Underwater photography 101Pictures by ANDREW SIA
Just before the scuba season in Pulau Redang, Terengganu closed, ANDREW SIA managed to sneak in some dives and partake of an underwater photography media workshop.
In the old days, scuba photography was a prohibitively expensive hobby as special underwater casings for SLR cameras could cost up to RM10,000 and beyond. Also, there were a limited number of underwater-only film cameras.
The other camera that I “test-drove” was the 8 Megapixel C-8080, which received the EISA (European Imaging and Sound Association) awards for Best Digital Camera 2004/2005 in September.
The workshop was conducted by dive instructor/photographer Pamela Lim, secretary of the Malaysian Sport Diving Association and project director of Reef Ball Asia. Here are some of her tips for successful sub-aqua picture-taking, and my experience as a virgin scuba photographer.
The scuba part of it
“Preferably don’t touch anything,” said Lim. “But if you have to stabilise yourself for a shot, use one or at most two fingers on rocks, NOT corals.”
“Fool it into thinking that you’re a big, slow fish,” she quipped. “If I see a batfish, I will signal you guys: WAIT. The batfish will come and play with your bubbles.”
An old problem with digital cameras is that of shutter release lag times; that infuriating delay when it seems (to a film camera devotee) to take forever for the camera to catch the image after pressing the button.
In this aspect, the two cameras, with their short lag times (0.3 sec and 0.4 sec for the C-8080 and C-5060 respectively) made it easier for this writer to catch Nemos (clown fish) darting about sea anemones.
“After taking the shot, just take a deep breath and slowly float up without damaging the coral,” advised Lim.
“For example, if you want to take pictures of sea horses and ghost pipe fish, you have to look amidst sea grass,” noted Lim.
Sea cucumbers bury themselves in the sand and only emerge at night. Flounders and rays are found on sandy seabeds while some nudibranchs are associated with particular soft corals.
“The flabellina nudibranch feed on hydroids to get its stinging cells,” related Lim. “So when you see hydroids, get your camera ready for flabellinas as well as sea spiders and sea crabs.”
The camera part of it
However, the built-in flash can be used for closer shots as there are not that many particles (as the light travels only a short distance through the water). Another way to avoid backscatter is to use an external strobe light (attached about half a metre away from the camera) since the light won’t reflect so harshly directly back into the lens.
This writer found that the two cameras’ reasonably large apertures (f2.4-3.5 for the 28-140mm range of the C-8080 and f2.8-4.8 for the 27-110mm range of the C-5060) made it OK for shooting in most circumstances when the sun came out. But in October, the monsoon-imminent skies above Redang were frequently overcast and flash had to be used especially when we went in deeper.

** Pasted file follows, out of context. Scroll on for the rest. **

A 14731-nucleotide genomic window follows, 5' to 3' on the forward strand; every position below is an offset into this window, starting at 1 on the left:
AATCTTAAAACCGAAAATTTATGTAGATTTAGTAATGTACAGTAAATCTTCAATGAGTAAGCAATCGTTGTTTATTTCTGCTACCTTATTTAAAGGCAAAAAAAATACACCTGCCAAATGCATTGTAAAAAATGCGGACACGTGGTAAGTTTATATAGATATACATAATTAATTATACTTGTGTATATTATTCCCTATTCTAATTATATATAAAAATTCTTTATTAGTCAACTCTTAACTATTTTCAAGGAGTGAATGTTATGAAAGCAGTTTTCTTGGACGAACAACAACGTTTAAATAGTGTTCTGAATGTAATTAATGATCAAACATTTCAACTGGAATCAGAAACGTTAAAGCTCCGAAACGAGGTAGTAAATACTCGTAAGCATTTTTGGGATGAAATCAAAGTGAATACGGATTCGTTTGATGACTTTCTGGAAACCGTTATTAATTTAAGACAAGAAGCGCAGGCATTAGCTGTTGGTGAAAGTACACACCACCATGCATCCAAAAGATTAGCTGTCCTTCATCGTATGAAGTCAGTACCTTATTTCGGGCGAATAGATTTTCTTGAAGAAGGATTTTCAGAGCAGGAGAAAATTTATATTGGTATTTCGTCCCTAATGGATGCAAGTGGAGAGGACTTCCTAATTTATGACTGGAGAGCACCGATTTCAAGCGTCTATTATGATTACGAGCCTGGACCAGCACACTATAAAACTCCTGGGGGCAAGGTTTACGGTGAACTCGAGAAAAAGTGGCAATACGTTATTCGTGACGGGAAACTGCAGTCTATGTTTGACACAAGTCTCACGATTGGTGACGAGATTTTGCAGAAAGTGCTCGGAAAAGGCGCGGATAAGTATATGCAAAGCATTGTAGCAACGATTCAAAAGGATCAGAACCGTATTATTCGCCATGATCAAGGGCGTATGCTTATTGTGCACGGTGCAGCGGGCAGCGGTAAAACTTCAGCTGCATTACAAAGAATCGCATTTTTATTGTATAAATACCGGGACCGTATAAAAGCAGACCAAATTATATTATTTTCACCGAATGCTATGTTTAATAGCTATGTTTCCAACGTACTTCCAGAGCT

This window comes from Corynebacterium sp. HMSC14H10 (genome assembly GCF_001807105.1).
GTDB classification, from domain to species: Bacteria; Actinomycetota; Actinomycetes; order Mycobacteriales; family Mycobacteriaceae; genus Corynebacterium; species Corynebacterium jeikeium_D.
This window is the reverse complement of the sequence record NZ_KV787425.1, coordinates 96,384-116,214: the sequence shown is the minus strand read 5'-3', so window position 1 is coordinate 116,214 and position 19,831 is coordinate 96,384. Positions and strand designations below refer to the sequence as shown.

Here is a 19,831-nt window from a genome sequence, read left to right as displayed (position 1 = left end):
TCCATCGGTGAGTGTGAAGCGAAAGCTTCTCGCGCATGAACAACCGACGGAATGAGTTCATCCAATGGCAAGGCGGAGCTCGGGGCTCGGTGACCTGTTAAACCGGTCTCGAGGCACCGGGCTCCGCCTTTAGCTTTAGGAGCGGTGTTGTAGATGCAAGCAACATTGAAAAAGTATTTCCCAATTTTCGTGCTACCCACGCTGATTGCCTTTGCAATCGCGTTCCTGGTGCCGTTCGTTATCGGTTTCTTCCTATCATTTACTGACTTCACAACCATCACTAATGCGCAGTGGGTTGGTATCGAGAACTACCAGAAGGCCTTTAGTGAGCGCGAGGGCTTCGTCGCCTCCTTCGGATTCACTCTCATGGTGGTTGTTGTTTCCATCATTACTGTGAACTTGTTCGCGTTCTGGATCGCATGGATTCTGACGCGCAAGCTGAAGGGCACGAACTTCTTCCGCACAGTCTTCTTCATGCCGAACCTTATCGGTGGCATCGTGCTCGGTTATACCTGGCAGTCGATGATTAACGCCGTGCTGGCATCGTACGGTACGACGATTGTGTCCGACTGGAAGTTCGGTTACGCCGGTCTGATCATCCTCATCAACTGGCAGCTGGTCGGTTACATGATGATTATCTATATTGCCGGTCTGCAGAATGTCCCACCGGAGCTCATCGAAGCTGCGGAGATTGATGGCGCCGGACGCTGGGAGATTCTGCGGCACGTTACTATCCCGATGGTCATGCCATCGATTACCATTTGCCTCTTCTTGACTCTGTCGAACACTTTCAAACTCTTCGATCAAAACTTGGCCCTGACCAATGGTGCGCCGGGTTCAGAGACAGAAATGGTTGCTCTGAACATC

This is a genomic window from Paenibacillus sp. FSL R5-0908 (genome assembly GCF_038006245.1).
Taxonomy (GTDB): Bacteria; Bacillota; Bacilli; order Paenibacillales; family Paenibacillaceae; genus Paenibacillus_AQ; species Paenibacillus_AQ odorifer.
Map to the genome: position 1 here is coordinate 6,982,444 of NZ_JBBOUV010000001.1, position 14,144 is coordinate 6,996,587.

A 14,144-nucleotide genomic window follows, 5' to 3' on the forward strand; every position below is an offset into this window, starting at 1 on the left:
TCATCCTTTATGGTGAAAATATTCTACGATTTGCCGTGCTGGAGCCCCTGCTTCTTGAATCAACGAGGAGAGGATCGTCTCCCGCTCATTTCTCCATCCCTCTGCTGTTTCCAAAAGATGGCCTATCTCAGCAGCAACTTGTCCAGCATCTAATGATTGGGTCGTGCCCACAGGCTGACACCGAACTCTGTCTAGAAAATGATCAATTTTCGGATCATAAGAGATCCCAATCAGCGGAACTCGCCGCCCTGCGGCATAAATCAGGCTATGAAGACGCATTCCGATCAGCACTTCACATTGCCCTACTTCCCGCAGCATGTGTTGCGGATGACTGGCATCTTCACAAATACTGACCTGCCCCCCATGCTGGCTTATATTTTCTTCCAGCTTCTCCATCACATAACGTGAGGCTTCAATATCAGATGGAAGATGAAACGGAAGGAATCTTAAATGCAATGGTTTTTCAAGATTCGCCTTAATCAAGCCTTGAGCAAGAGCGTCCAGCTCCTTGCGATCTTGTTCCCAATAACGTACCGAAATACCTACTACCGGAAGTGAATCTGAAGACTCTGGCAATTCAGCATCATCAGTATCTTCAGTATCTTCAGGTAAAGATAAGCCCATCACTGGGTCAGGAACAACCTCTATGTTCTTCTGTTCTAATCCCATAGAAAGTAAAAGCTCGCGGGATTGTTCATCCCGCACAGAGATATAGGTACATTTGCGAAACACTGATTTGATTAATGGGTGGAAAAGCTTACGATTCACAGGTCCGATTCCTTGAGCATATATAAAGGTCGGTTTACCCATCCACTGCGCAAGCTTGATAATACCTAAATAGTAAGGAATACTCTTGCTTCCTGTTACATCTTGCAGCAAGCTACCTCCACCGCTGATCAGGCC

The most tedious part of scuba photography is before the dive. Lim recommended setting aside at least an hour before to prepare the camera.
For me, the process was like a surgical operation. First, we washed our hands and wiped them on a special lint-free cloth. Then we lifted the O-ring off the casing with a special plastic scooper before thoroughly inspecting the groove (where the O-ring was) with a torchlight to check for the finest piece of sand, hair or even lint.
“With the pressure underwater, even the smallest piece of lint can cause the casing to leak,” said Lim.
Then a special grease has to be smeared thinly and evenly on the O ring itself. And we couldn’t pull the ring too hard for fear of distorting its natural shape and . . . you guessed it . . . end up with seawater dripping onto the precious cameras.
The deeper one dives, the bluer the water appears. This is because the red part of the light spectrum is easily diffused in shallower waters and fails to penetrate deeper.
Digital cameras normally have something called “white balance” which adjusts pictures back to the “correct” colours. However, according to Lim, since the special lighting conditions underwater are not the same as on land, a camera’s automatic white balancing capabilities may sometimes be overwhelmed.
The way to overcome this is to do manual white balancing. Point the camera onto something white or grey (such as a special plastic slate that divers use to write underwater), make sure it covers the whole viewfinder and press the button.
“Preferably, do manual white balancing every two metres of depth,” said Lim.
However, this was easier said than done. It required some finger acrobatics to hold onto the large casing of the C-8080 and stretch my thumb back to the d*** white balance button on the back while my other hand held onto the slate. With everything tensed up, I then had to determine whether the slate covered the whole view. One way to overcome this is to use white or grey fins so that one can have both hands on the camera.
Or else, just use the auto white balance and do colour corrections on the computer later. In such a case, use the daylight mode (of white balance) for shallow waters (up to 10m) or for flash-assisted macro shots. For deeper waters, switch to cloudy mode to tone down the blue. W
So are you ready for underwater digital photography? Well, after your next dive, just hook the camera up to your laptop and let all your dive buddies see the splendours (or horrors) of what you’ve taken!